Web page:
For the first time the City Trust’s annual award, open to all buildings constructed or restored in Durham District during 1995, has been shared by two entries: the new, transferred premises of the Claypath Medical Practice, at Gilesgate, and the extension to the Methodist Chapel at Carrville. The two could hardly be more contrasted pieces of design.
The Medical Practice occupies a challenging position at the entry to the city, just off the Bede roundabout, such that the unit constitutes not only highly visual architecture but also a critical early element in the townscape. Its massing and gentle curvature nicely reflect the beginning of the built-up area, its detailing echoes that of the street which it now “begins’. The building entrance, emphasized by a glass-covered ramp and wrought-iron railings, is nicely emphasized but not over-powering. Car spaces for 20 vehicles are, happily, concealed behind. The architects for the project were the Howarth Litchfield Partnership of Durham; the builders were Newton Moor Construction Ltd. of Ushaw Moor.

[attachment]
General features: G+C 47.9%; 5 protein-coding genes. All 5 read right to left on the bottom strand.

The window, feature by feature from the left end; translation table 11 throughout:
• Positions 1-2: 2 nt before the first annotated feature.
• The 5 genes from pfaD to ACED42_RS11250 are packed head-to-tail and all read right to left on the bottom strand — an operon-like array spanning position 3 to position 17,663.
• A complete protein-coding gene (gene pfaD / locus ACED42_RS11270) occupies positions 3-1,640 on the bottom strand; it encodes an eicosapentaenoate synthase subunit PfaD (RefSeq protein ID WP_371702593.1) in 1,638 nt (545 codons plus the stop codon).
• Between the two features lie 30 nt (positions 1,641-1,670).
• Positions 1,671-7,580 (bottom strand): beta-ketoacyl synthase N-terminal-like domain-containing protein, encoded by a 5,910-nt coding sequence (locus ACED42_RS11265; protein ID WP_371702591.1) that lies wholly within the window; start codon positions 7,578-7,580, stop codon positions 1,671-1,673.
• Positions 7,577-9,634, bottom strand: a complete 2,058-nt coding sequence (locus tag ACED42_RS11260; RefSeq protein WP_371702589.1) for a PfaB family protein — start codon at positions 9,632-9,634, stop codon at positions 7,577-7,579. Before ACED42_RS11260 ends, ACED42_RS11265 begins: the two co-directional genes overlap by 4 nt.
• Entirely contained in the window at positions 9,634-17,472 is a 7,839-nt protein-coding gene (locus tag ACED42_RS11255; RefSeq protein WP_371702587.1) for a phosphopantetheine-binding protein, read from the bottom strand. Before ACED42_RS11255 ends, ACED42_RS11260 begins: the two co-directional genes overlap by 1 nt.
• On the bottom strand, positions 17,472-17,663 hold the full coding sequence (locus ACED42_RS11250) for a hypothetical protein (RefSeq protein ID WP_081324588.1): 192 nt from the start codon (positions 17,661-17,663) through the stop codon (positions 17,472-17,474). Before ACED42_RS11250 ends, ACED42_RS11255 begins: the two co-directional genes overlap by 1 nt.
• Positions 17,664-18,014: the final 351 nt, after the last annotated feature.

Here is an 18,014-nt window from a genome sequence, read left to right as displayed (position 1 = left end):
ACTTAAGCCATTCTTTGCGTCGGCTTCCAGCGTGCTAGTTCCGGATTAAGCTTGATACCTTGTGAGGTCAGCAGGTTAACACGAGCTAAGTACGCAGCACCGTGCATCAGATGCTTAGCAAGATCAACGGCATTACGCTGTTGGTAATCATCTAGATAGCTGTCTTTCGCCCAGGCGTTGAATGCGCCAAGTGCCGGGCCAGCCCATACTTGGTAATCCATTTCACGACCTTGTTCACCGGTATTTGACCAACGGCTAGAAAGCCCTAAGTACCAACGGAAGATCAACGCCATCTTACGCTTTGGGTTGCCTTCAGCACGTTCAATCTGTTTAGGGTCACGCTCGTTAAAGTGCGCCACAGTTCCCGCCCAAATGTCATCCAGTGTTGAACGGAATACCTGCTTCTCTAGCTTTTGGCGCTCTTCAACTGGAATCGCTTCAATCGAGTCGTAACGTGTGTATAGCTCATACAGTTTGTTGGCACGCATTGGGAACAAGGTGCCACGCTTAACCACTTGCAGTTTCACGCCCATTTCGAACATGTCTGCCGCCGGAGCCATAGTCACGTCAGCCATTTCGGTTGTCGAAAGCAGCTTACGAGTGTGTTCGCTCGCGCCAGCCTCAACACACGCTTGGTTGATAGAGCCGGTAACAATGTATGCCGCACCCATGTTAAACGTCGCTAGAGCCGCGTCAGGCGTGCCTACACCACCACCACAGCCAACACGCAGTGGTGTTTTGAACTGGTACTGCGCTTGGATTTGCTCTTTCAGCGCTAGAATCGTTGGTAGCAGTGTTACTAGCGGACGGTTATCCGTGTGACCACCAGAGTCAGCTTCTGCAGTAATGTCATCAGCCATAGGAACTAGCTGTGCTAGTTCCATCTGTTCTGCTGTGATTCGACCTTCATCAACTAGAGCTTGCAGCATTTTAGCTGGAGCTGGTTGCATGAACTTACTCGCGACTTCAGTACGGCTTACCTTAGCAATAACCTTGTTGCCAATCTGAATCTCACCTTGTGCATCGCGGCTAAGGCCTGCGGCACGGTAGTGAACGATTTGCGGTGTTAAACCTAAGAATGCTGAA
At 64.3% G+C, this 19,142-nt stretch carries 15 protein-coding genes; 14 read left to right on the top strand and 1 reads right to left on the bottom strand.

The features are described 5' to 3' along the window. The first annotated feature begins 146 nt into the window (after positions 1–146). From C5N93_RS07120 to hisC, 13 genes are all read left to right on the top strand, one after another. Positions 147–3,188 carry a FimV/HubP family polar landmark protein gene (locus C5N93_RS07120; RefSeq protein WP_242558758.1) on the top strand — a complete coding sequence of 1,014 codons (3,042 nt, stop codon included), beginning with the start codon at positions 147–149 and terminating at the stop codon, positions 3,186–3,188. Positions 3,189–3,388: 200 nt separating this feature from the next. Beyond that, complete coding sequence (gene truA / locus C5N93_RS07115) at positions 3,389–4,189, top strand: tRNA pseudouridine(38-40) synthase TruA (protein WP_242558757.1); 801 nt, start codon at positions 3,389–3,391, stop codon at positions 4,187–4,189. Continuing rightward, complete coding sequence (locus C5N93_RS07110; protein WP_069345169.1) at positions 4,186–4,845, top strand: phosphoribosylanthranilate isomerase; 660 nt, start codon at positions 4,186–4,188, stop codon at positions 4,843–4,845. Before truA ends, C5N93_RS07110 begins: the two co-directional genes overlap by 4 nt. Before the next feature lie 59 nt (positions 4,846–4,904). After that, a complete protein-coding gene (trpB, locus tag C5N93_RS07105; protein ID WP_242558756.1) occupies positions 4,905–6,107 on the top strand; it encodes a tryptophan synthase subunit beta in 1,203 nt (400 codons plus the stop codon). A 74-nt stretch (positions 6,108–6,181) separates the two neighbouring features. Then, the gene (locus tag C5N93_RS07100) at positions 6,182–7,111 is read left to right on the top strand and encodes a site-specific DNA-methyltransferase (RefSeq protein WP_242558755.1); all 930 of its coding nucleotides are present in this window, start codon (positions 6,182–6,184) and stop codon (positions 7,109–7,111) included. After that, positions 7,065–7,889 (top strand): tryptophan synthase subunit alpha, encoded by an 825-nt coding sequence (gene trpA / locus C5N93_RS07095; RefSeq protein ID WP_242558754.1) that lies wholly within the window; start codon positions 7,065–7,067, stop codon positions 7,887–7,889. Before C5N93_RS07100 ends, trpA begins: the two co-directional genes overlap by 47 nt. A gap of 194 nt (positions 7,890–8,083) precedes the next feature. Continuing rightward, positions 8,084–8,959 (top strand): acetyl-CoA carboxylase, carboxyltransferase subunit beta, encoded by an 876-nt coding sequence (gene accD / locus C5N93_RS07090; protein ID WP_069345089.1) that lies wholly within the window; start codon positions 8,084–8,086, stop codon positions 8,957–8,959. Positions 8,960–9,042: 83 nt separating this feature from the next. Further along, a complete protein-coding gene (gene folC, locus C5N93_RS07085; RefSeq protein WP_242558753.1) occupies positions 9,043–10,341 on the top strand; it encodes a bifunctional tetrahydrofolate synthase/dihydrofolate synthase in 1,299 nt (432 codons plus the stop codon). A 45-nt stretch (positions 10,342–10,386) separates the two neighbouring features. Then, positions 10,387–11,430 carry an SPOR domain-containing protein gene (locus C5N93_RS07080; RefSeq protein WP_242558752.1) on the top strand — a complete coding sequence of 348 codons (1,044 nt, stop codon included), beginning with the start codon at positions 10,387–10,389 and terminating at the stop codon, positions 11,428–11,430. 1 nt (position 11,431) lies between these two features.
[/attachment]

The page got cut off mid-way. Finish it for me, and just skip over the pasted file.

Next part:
Trustees were equally impressed by the extension to the Carrville Methodist Church, but for completely different reasons. The piece does not constitute townscape, and as architecture it is hardly visible from the High Street, but the overall concept and quality of materials and detailing make it a most satisfying experience. The internal layout, quality of the finish, including a high level of insulation for the various meeting rooms, constitute not only a highly functional, but an aesthetically pleasing, series of internal spaces. The new building is heavily used by both Chapel groups and the wider community. The whole project is a tribute to the vision of the congregation as well as to the sensitive interpretation of that vision by the architects, the Pattison Myles Partnership of Jesmond, and builders, T, Manners and Sons Ltd., Bishop Auckland.
Details published in Bulletin 38 January 1996.